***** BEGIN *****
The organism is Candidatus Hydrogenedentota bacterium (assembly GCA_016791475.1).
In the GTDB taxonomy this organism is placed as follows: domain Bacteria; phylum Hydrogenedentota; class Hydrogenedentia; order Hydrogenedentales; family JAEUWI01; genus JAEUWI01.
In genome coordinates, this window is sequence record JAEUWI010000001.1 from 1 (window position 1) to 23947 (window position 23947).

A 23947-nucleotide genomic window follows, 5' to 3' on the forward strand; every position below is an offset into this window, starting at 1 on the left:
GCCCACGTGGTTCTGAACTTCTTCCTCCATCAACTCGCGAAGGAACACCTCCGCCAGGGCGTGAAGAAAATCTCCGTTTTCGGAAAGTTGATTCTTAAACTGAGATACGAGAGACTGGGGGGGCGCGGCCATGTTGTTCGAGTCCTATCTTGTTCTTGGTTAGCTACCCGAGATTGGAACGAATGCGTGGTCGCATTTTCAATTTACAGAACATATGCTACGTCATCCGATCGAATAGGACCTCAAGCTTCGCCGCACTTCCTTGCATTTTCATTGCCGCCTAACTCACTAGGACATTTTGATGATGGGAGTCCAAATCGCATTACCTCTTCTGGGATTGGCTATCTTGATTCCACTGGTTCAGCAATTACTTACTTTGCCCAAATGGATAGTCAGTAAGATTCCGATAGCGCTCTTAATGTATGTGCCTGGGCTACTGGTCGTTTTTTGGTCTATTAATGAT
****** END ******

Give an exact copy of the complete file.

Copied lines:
The organism is Candidatus Hydrogenedentota bacterium (assembly GCA_016791475.1).
In the GTDB taxonomy this organism is placed as follows: domain Bacteria; phylum Hydrogenedentota; class Hydrogenedentia; order Hydrogenedentales; family JAEUWI01; genus JAEUWI01.
In genome coordinates, this window is sequence record JAEUWI010000001.1 from 1 (window position 1) to 23947 (window position 23947).

A 23947-nucleotide genomic window follows, 5' to 3' on the forward strand; every position below is an offset into this window, starting at 1 on the left:
GCCCACGTGGTTCTGAACTTCTTCCTCCATCAACTCGCGAAGGAACACCTCCGCCAGGGCGTGAAGAAAATCTCCGTTTTCGGAAAGTTGATTCTTAAACTGAGATACGAGAGACTGGGGGGGCGCGGCCATGTTGTTCGAGTCCTATCTTGTTCTTGGTTAGCTACCCGAGATTGGAACGAATGCGTGGTCGCATTTTCAATTTACAGAACATATGCTACGTCATCCGATCGAATAGGACCTCAAGCTTCGCCGCACTTCCTTGCATTTTCATTGCCGCCTAACTCACTAGGACATTTTGATGATGGGAGTCCAAATCGCATTACCTCTTCTGGGATTGGCTATCTTGATTCCACTGGTTCAGCAATTACTTACTTTGCCCAAATGGATAGTCAGTAAGATTCCGATAGCGCTCTTAATGTATGTGCCTGGGCTACTGGTCGTTTTTTGGTCTATTAATGAT